Re: non-evolutionary theories from transitional fossils

From: Michael Roberts <>
Date: Mon Dec 05 2005 - 17:24:13 EST

Here is our good friend Charlie 0n fossils and evolution, partly from his B
notebook and also from his 1844 draft on evolution. Here we see no
"theological" arguing but trying to explain the fossil record historically.
Part of my chapter in Dembski and Ruse Debating Darwin (CUP 2004)

The Young Darwin on a non-evolutionary succession of life.

Phillips was a lifelong opponent of evolution, but Darwin made a fascinating
use of Phillips's ideas, while toying with evolution in his B notebook of
1837-8.[1] This was nine months before he read Malthus and thus predates
Natural Selection. Darwin agreed with Phillips' historical order of fossils,
but not his successive creations. In B notebook we see Darwin the GEOLOGIST
arguing historically and abductively for evolution. From p167 he was using
Phillips for historical information on fossils; 'fish approaching to
reptiles at Silurian age' (B p170) and asking 'How long back have insects
been known?' (B 171) Having asked the when questions he then asked the why.
Crucial is his earlier statement 'Absolute knowledge that species die &
others replace them' but 'two hypotheses [individual creation and common
descent] fresh creation mere assumption, it explains nothing further, points
gained if any facts are connected' (B 104) Here Darwin appears to dismiss
the view of Phillips cited earlier. Later he asked, 'Has the creator since
the Cambrian formations gone on creating animals with same general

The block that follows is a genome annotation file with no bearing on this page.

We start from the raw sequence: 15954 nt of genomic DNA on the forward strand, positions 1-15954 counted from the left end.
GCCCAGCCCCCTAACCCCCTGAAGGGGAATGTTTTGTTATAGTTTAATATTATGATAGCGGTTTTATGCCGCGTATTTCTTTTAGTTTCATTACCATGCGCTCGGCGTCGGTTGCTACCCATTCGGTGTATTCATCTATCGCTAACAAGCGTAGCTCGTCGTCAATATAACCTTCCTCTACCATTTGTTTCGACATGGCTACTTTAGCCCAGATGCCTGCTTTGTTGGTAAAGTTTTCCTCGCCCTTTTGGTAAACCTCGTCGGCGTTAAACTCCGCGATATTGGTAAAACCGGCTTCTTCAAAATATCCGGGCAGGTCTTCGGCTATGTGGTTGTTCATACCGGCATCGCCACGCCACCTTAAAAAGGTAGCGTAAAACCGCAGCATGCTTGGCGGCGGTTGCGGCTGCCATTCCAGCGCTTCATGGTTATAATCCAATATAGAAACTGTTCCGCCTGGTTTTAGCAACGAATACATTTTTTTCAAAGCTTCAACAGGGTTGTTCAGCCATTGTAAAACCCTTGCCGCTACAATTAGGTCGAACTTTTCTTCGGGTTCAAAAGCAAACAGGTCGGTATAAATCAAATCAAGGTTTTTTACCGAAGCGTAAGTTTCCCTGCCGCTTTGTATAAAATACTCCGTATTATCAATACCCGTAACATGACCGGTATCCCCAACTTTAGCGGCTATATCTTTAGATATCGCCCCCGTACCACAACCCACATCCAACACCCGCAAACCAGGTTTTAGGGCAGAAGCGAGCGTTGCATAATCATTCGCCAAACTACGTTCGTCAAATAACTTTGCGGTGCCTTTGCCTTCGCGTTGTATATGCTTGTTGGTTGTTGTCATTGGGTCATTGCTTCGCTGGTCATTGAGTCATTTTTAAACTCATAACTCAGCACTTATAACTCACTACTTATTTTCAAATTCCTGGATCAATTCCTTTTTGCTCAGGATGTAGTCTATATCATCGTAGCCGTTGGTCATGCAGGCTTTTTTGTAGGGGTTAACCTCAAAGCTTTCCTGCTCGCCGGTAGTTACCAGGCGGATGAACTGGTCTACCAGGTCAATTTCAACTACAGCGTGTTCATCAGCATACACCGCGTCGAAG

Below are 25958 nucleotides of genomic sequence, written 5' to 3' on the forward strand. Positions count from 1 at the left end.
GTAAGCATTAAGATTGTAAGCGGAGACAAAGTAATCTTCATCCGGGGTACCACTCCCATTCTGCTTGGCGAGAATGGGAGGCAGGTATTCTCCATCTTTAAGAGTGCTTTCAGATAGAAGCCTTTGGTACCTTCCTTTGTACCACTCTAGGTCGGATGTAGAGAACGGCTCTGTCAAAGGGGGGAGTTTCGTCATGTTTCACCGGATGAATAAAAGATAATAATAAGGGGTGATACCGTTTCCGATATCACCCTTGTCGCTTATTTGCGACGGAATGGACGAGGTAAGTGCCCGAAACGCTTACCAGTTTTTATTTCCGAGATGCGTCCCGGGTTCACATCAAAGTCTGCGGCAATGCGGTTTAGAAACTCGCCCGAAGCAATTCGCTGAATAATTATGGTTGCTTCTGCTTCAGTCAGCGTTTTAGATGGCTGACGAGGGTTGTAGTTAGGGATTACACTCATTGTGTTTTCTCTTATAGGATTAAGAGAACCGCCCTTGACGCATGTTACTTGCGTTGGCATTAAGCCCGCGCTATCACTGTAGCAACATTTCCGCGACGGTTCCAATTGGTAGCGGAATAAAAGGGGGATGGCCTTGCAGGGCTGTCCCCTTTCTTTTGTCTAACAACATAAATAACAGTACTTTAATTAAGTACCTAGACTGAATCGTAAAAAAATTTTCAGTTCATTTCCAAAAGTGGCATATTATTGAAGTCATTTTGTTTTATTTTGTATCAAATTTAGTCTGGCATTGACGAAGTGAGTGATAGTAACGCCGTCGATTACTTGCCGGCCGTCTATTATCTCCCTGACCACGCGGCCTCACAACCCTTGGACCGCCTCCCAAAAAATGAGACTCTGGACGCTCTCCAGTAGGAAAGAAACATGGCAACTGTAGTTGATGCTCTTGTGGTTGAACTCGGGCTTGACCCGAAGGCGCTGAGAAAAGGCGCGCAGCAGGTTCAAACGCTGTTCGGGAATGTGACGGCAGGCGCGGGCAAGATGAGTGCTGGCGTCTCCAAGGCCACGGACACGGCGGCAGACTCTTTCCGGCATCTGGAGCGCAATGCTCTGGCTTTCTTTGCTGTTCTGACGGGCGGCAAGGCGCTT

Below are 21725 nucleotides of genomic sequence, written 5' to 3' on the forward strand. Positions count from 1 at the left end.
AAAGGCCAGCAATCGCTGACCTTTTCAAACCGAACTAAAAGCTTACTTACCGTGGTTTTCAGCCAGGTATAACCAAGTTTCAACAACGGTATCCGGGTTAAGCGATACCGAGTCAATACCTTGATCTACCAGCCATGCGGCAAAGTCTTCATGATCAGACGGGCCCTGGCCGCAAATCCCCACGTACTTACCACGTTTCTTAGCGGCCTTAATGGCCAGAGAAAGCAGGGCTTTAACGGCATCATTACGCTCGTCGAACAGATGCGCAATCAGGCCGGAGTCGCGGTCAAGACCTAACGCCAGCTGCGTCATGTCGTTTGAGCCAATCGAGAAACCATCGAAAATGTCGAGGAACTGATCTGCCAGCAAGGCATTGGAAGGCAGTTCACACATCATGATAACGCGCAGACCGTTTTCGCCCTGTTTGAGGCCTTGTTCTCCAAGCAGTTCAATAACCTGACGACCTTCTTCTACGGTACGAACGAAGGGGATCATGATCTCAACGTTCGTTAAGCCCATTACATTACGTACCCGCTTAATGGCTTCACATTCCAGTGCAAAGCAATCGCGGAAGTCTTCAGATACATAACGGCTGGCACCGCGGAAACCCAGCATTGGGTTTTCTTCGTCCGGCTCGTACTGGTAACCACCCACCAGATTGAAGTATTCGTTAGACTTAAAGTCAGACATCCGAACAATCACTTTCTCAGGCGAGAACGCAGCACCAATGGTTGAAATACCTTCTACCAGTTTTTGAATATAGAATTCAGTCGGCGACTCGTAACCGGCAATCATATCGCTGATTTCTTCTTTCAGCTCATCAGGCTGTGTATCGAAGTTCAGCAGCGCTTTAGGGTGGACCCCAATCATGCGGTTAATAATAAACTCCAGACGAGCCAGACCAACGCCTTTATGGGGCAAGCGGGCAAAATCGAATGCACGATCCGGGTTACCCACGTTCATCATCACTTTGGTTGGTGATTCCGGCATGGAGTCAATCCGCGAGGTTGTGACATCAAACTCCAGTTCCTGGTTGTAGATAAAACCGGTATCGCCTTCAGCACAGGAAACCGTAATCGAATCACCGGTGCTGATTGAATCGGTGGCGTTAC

structure. - miserable limited view' (B 216) and argued 'My theory will make
me deny the creation of any new quadruped since days of Didelphus[2] in
Stone[s]field' (B 219) This is in contrast to the Origin of Species where
Darwin argues by analogy from artificial selection and then from the fossil
record and biogeography. In B notebook he was arguing for the inference for
the best explanation to explain the succession of life, but in 1859 argued
for the mechanism first and then gave a minor abductive argument from
biogeography and the fossil record. However the original basis of his 'one,
long argument' was abduction from the fossil record. In fact, Darwin was
more successful in convincing others that evolution was the best historical
interpretation of the fossil record than for natural selection.[3] This is
contrary to Johnson's alleged materialist model of evolution, where 'a
materialistic evolutionary process that is at least roughly like
neo-Darwinism follows as a matter of deductive logic, regardless of the
evidence'.[4] Darwin had argued abductively and inductively from the
historical evidence and then by analogy. He had taken the long chronology of
"creationist" geologists and then, and only then, argued for evolution and
the virtual absence of creative acts to explain the progression of
lifeforms. This was a bold step as there were few detailed sequences like
the elephant, the horse, Triceratops and allied species and others.

            Miller in Finding Darwin's God[5] mischievously considers design
in relation to elephants with 22 species in the last 6 million years and
many more going back to the Eocene. If all were "formed" at about the same
time in c8000 BC, then the only reasonable explanation is some kind of
intelligent intervention, which designed each to be different, rather like